Anna Smithberger, Advisor: Jeff Turner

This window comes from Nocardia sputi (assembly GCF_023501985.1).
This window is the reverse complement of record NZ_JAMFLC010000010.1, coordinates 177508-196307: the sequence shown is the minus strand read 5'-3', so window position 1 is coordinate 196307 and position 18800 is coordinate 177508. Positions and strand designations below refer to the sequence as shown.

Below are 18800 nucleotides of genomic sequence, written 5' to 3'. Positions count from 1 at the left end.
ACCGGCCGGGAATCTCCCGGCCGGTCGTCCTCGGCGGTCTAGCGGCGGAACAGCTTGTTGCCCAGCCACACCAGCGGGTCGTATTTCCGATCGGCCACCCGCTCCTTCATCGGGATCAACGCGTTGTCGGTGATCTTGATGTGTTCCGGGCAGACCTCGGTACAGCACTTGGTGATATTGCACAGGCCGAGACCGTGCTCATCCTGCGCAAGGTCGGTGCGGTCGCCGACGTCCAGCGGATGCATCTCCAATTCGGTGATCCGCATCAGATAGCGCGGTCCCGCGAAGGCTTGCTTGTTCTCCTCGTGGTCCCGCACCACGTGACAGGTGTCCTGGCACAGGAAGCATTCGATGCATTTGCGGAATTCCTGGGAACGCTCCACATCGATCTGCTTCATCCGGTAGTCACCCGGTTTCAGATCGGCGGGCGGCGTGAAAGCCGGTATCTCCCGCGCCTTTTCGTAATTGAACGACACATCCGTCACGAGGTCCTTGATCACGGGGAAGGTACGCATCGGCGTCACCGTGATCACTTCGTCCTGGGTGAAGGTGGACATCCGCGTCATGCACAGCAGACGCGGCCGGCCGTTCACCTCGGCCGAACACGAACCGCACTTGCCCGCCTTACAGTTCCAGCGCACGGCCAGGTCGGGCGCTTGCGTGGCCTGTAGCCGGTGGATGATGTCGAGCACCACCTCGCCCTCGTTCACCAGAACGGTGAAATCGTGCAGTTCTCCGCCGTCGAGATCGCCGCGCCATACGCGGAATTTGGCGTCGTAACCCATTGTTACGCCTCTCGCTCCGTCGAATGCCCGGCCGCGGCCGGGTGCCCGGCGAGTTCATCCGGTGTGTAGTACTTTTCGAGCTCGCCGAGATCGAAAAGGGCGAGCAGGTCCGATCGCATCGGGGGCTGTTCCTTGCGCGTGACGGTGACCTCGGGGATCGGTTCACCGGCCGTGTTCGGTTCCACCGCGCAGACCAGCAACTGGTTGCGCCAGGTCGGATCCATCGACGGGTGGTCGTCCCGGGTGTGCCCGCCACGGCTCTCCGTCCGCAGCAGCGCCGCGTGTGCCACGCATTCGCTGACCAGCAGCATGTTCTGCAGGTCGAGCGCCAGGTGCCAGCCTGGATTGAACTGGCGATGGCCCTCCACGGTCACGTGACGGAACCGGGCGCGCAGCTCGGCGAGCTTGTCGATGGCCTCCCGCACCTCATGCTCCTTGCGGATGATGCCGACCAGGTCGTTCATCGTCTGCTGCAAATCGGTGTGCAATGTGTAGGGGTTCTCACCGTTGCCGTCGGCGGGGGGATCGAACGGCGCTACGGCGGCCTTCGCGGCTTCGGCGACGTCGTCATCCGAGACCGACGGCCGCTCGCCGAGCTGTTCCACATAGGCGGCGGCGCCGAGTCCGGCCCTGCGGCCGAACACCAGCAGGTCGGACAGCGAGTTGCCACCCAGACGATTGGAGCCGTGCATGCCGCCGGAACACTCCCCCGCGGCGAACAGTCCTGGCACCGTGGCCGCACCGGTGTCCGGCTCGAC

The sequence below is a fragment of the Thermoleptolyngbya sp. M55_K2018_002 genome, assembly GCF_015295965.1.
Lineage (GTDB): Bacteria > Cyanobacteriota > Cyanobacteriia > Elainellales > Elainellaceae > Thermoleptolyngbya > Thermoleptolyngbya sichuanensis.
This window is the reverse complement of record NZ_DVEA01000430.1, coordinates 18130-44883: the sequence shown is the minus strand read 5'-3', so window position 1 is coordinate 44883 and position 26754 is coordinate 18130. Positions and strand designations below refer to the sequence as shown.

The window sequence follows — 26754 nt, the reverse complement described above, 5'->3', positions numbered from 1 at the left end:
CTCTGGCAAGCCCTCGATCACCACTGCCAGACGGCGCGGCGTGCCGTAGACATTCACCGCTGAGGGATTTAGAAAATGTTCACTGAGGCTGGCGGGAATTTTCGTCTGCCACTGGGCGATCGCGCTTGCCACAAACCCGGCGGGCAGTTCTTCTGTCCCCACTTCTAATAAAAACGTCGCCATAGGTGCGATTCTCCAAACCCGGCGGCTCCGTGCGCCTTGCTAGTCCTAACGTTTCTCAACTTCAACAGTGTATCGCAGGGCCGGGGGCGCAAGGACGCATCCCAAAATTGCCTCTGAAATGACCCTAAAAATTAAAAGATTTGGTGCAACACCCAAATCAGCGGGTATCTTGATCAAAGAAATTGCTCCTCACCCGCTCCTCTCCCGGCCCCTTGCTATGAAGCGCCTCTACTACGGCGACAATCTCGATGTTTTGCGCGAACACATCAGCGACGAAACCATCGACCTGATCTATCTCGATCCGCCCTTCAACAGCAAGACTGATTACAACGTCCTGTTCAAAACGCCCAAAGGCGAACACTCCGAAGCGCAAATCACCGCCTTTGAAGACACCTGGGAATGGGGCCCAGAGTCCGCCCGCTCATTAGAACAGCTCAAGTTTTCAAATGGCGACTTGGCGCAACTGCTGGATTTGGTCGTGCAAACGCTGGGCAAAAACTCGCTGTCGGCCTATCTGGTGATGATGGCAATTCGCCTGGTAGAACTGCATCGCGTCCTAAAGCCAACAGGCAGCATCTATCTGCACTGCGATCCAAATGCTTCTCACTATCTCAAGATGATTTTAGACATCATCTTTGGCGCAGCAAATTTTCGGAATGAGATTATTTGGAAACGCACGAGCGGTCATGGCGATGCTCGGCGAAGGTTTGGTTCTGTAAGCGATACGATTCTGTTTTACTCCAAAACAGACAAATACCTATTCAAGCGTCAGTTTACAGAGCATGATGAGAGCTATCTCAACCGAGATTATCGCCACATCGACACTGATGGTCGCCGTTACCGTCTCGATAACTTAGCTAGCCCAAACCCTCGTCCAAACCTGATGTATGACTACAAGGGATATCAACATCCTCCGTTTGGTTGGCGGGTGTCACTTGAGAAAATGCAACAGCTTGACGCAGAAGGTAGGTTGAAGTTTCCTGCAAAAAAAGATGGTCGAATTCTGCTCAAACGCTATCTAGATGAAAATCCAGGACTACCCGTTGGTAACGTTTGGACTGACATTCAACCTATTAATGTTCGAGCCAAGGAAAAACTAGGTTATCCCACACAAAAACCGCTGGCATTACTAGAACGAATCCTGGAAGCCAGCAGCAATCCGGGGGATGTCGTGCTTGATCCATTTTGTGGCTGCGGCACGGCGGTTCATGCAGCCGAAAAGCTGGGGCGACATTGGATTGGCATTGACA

Theatre is a highly collaborative process, with dozens of people working to create each production, but many companies overlook the usefulness of a dramaturg in the creative process. Without this scholar in residence who is both theoretically informed and theatrically constructive, the production can suffer from easily fixed problems, such as historical accuracy of design elements or editing mishaps. Working to improve the production through knowledge of both literature and history, dramaturgs use research as a means of creating art. Beyond merely informing the creation of a production, the research shapes the dramatic work. As such, this project functions as a practical dramaturgical study of William Shakespeare’s Twelfth Night, focusing on both literary and historical research, and its application to a theatrical production. Shakespeare's work lends itself well to dramaturgical research because of its historical and literary merit, making it ideal for a beginning dramaturg, while also offering multiple opportunities for strong critical thinking and analysis. Twelfth Night in particular has myriad interpretations that lead to interesting creative challenges in production and require in-depth dramaturgical study in order to orchestrate an effective presentation of the play. Consisting of a detailed script analysis that justifies a new editing of the script, a production history spanning Twelfth Night’s 400 years while focusing on more recent productions, and a discussion with critical analyses of the play that inform the production, this project brings forth a specific approach for the creation of a new theatrical presentation. At its core, this project is a professional learning experience and the practical application of dramaturgy for Twelfth Night.